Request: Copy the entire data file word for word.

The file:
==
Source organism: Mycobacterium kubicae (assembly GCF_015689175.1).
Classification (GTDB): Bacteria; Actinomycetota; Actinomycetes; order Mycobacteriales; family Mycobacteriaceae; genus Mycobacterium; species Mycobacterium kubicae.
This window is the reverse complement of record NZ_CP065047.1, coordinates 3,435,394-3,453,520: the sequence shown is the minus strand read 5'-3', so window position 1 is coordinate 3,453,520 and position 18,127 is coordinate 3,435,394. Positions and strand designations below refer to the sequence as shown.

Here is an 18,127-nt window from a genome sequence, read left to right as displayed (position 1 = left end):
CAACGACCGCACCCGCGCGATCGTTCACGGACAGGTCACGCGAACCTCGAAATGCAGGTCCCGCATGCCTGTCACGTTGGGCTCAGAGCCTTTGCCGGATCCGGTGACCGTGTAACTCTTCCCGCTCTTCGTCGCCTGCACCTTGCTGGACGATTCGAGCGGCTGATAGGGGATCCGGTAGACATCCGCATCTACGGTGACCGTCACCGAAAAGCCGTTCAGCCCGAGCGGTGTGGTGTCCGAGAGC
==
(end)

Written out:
Source organism: Mycobacterium kubicae (assembly GCF_015689175.1).
Classification (GTDB): Bacteria; Actinomycetota; Actinomycetes; order Mycobacteriales; family Mycobacteriaceae; genus Mycobacterium; species Mycobacterium kubicae.
This window is the reverse complement of record NZ_CP065047.1, coordinates 3,435,394-3,453,520: the sequence shown is the minus strand read 5'-3', so window position 1 is coordinate 3,453,520 and position 18,127 is coordinate 3,435,394. Positions and strand designations below refer to the sequence as shown.

Here is an 18,127-nt window from a genome sequence, read left to right as displayed (position 1 = left end):
CAACGACCGCACCCGCGCGATCGTTCACGGACAGGTCACGCGAACCTCGAAATGCAGGTCCCGCATGCCTGTCACGTTGGGCTCAGAGCCTTTGCCGGATCCGGTGACCGTGTAACTCTTCCCGCTCTTCGTCGCCTGCACCTTGCTGGACGATTCGAGCGGCTGATAGGGGATCCGGTAGACATCCGCATCTACGGTGACCGTCACCGAAAAGCCGTTCAGCCCGAGCGGTGTGGTGTCCGAGAGC